Fibromyalgia and Pain Management Explained
Published: 04 June 2020
Published: 04 June 2020
'I feel so tired, all the time. And the pain… sometimes I have pain in my leg that is so bad I can’t walk and just to touch it… it feels like someone has slammed into it with a hammer. I have trouble sleeping, I have trouble concentrating… and did I mention the tiredness? When I’m stressed the pain becomes worse, and it’s not only in my leg, sometimes it feels like I have it everywhere, but the leg is always the worst.'
– Quoted from Ms X
You are probably wondering what has happened to Ms X. What is the cause of this pain?
Is the pain causing the fatigue and difficulty concentrating, or is the fatigue making the pain worse?
Why is the pain worse when she is stressed?
And why is it widespread and not just affecting her leg?
For people with fibromyalgia, a condition that often severely impacts quality of life, these questions can not always be answered.
Fibromyalgia is a musculoskeletal pain syndrome with no clearly identified cause. Due to this, treatment tends to be difficult. Fibromyalgia is estimated to affect 2-5% of the population and is more common in women than men (Healthdirect 2018).
The most debilitating symptom of this condition is chronic and widespread pain. Fibromyalgia may also cause a neurological symptom called allodynia, which affects the body’s perception of pain. This means the brain will interpret harmless stimuli as painful, leading to increased sensitivity that causes the slightest touch to feel extremely painful (Agency for Healthcare Research and Quality 2015; Dellwo 2019).
Other symptoms may include:
(Healthdirect 2018; Watson & Higuera 2019)
Fibromyalgia commonly coexists with other chronic pain conditions such as rheumatoid arthritis, lupus and osteoarthritis, with between 10-30% of people with rheumatic disorders also meeting the criteria for fibromyalgia (Clauw 2015).
The diagnostic criteria for fibromyalgia state that symptoms must have been present for a minimum of three months and can not be attributed to any other disorder (Agency for Healthcare Research 2015).
The criteria also take into account the other range of symptoms associated with fibromyalgia including fatigue, sleep problems and cognitive disturbances. Additionally, it recognises that symptoms will fluctuate over time (Guymer & Littlejohn 2013).
Unfortunately, there is no specific cure for fibromyalgia. Treatment focuses on symptom control and pain management.
Treatment is based on therapies that alleviate the symptoms and improve the level of functioning of the individual. These therapies are generally focused on decreasing musculoskeletal pain, improving both physical and cognitive function, managing any co-morbidities such as depression and increasing independence (Agency for Healthcare Research and Quality 2015).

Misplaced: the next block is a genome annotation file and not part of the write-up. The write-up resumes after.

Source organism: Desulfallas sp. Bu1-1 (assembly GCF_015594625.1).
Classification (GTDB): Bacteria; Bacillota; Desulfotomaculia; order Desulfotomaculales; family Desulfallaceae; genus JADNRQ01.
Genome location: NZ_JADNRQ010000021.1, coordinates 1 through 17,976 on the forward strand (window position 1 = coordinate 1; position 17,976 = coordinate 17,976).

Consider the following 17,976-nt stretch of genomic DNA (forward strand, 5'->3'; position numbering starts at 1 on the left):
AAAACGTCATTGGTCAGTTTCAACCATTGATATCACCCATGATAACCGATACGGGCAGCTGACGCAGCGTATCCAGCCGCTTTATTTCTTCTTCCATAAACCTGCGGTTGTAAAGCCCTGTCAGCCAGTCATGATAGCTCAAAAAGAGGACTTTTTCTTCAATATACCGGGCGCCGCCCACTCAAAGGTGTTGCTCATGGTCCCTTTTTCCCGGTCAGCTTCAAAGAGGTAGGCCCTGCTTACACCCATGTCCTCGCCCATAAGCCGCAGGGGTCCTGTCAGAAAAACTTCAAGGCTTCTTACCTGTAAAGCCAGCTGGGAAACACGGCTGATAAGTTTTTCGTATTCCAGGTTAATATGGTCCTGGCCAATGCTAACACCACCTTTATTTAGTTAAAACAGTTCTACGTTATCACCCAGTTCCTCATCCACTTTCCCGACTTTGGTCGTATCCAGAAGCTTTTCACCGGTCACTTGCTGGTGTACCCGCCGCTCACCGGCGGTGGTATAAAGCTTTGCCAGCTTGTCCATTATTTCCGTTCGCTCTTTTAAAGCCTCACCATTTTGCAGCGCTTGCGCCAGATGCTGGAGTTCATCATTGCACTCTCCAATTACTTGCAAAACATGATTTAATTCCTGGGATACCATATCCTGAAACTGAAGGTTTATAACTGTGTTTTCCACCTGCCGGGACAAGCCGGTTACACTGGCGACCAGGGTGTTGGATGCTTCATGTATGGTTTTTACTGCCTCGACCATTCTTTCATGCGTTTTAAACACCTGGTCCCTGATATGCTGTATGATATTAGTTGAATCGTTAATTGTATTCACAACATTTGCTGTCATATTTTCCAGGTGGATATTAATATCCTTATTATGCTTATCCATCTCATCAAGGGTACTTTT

Treatment will often take a multimodal approach and incorporate strategies such as pharmacological management, exercise programs, patient education and cognitive behavioural therapies (Agency for Healthcare Research and Quality 2015).
The pain experienced from fibromyalgia is often difficult to manage, partially because it is understood to originate from the brain rather than the muscles and bones (Healthdirect 2018).
One theory is that people with fibromyalgia have experienced a change in the way their central nervous system processes pain, causing increased sensitivity. Fibromyalgia may also be associated with abnormally low levels of serotonin, noradrenaline and dopamine in the brain (NHS 2019).
Pharmacological pain management can include centrally-acting antidepressants and anticonvulsants. However, these medicines can also cause a number of side effects for the individual. These include:
(Hauser et al. 2014; NHS 2019)
Muscle relaxant medications can also be used for muscle stiffness or spasms associated with fibromyalgia. These medications can help with sleeping difficulties and further assist with other symptoms that may have been exacerbated due to fatigue (NHS 2019).
Individuals can also participate in non-pharmacological pain management techniques such as relaxation, exercise, hydrotherapy and cognitive behavioural therapy (NHS 2019).
Often treatment will be holistic and involve a variety of interventions to ensure the patient is cared for in all aspects of their health, as fibromyalgia can affect all areas of an individual’s life.
Every person with fibromyalgia will have different symptoms and different treatment goals, so treatment is individualised.
As nurses, we may find our role is to provide support to the individual, as well as focus on pain management.
It is also important to remember that fibromyalgia isn’t only about pain management – there are many other symptoms the patient will be experiencing, and all of these symptoms will be impacting on their quality of life.
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Ausmed’s Editorial team is committed to providing high-quality and thoroughly researched content to our readers, free of any commercial bias or conflict of interest. All articles are developed in consultation with healthcare professionals and peer reviewed where necessary, undergoing a yearly review to ensure all healthcare information is kept up to date. See Educator Profile
Sally Moyle is a rehabilitation nurse educator who has completed her masters of nursing (clinical nursing and teaching). She is passionate about education in nursing so that we can become the best nurses possible. Sally has experience in many nursing sectors including rehabilitation, medical, orthopaedic, neurosurgical, day surgery, emergency, aged care, and general surgery. See Educator Profile